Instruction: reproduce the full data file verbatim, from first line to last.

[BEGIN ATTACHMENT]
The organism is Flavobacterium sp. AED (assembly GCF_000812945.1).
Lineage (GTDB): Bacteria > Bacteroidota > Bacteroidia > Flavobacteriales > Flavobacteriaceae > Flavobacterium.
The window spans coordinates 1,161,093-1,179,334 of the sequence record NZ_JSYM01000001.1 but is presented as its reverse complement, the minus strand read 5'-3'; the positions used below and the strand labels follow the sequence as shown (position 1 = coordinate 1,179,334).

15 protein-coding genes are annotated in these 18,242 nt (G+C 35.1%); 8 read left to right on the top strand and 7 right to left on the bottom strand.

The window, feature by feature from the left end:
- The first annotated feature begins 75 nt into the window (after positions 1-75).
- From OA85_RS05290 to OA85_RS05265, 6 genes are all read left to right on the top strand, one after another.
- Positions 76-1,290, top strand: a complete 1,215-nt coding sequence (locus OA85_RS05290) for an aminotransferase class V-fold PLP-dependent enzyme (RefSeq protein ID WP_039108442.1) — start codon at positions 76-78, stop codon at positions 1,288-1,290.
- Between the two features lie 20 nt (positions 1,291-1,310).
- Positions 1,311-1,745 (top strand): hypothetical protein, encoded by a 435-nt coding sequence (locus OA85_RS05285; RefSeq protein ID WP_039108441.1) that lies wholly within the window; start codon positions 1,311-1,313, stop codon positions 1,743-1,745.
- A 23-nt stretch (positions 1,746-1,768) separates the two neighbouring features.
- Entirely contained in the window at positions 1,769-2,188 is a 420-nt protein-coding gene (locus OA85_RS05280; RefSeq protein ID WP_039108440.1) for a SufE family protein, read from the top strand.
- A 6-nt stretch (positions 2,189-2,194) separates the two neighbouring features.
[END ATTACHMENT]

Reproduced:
The organism is Flavobacterium sp. AED (assembly GCF_000812945.1).
Lineage (GTDB): Bacteria > Bacteroidota > Bacteroidia > Flavobacteriales > Flavobacteriaceae > Flavobacterium.
The window spans coordinates 1,161,093-1,179,334 of the sequence record NZ_JSYM01000001.1 but is presented as its reverse complement, the minus strand read 5'-3'; the positions used below and the strand labels follow the sequence as shown (position 1 = coordinate 1,179,334).

15 protein-coding genes are annotated in these 18,242 nt (G+C 35.1%); 8 read left to right on the top strand and 7 right to left on the bottom strand.

The window, feature by feature from the left end:
- The first annotated feature begins 75 nt into the window (after positions 1-75).
- From OA85_RS05290 to OA85_RS05265, 6 genes are all read left to right on the top strand, one after another.
- Positions 76-1,290, top strand: a complete 1,215-nt coding sequence (locus OA85_RS05290) for an aminotransferase class V-fold PLP-dependent enzyme (RefSeq protein ID WP_039108442.1) — start codon at positions 76-78, stop codon at positions 1,288-1,290.
- Between the two features lie 20 nt (positions 1,291-1,310).
- Positions 1,311-1,745 (top strand): hypothetical protein, encoded by a 435-nt coding sequence (locus OA85_RS05285; RefSeq protein ID WP_039108441.1) that lies wholly within the window; start codon positions 1,311-1,313, stop codon positions 1,743-1,745.
- A 23-nt stretch (positions 1,746-1,768) separates the two neighbouring features.
- Entirely contained in the window at positions 1,769-2,188 is a 420-nt protein-coding gene (locus OA85_RS05280; RefSeq protein ID WP_039108440.1) for a SufE family protein, read from the top strand.
- A 6-nt stretch (positions 2,189-2,194) separates the two neighbouring features.